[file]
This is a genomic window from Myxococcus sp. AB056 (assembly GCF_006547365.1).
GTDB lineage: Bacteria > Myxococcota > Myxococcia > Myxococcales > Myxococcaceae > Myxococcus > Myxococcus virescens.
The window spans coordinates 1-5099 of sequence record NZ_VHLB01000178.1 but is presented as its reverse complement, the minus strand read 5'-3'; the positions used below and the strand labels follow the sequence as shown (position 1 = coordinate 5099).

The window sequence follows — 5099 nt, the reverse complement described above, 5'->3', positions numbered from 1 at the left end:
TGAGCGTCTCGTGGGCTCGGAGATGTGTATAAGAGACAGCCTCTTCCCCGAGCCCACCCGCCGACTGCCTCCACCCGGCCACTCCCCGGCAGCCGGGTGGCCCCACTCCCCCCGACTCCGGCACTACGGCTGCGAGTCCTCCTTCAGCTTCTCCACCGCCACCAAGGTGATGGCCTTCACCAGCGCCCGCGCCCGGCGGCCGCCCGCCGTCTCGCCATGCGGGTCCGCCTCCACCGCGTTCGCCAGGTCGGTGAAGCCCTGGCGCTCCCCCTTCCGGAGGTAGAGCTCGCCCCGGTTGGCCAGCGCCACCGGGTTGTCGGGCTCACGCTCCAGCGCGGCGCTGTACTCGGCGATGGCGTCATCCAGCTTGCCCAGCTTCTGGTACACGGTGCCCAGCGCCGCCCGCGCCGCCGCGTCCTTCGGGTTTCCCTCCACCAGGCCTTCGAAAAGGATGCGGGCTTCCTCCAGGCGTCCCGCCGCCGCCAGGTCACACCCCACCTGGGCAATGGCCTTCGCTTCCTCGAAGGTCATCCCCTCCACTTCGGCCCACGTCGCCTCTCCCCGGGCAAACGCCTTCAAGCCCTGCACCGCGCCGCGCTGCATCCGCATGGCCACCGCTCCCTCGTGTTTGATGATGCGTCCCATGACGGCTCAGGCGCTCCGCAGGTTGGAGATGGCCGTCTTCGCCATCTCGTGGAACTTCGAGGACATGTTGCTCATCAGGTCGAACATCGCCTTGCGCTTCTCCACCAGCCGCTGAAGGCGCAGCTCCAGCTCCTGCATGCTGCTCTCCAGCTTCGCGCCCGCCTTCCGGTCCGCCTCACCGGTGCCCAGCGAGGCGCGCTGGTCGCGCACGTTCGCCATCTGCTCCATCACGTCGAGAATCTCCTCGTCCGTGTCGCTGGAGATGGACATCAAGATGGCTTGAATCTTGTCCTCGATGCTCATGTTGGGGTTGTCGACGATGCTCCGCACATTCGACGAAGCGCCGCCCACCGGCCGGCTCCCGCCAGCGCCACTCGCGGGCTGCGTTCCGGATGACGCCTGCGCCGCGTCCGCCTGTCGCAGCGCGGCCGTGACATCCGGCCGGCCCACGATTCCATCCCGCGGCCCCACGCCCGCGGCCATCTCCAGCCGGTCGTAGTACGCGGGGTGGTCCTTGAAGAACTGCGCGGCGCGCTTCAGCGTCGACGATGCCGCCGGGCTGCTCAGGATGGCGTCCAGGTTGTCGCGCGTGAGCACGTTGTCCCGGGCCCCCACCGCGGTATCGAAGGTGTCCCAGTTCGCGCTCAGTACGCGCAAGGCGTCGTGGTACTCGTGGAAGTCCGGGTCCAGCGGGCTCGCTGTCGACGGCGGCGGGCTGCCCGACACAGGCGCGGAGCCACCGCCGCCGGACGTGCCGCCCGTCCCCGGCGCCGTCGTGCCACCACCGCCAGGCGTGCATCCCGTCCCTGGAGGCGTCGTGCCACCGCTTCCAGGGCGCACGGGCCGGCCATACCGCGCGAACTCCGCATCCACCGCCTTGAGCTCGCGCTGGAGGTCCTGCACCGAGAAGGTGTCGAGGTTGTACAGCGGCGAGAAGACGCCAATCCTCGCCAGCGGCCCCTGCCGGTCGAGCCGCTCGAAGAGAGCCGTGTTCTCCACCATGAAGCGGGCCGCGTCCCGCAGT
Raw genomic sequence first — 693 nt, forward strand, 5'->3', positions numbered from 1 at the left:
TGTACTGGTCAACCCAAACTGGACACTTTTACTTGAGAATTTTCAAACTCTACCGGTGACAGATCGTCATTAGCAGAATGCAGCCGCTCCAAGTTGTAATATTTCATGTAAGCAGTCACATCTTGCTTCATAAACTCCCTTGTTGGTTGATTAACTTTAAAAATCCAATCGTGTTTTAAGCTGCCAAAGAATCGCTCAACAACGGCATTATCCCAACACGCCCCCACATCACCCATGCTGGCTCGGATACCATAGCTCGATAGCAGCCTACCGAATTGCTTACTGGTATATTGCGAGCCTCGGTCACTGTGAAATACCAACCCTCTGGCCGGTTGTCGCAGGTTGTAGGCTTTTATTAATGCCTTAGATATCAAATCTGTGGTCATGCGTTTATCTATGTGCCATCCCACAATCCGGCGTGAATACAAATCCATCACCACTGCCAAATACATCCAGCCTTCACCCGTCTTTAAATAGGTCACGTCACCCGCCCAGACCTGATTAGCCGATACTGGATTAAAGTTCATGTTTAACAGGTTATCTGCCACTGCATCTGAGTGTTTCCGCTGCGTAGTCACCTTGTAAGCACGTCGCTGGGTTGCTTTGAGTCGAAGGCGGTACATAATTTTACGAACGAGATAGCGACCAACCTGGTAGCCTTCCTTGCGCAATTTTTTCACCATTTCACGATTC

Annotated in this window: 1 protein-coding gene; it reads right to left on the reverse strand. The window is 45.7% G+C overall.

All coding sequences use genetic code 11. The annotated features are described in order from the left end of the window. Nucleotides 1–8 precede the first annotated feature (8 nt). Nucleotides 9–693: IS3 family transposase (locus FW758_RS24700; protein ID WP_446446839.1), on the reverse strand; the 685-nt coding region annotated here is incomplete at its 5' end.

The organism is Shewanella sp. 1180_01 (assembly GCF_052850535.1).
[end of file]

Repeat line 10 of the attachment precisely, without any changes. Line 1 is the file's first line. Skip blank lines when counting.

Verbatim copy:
The organism is Shewanella sp. 1180_01 (assembly GCF_052850535.1).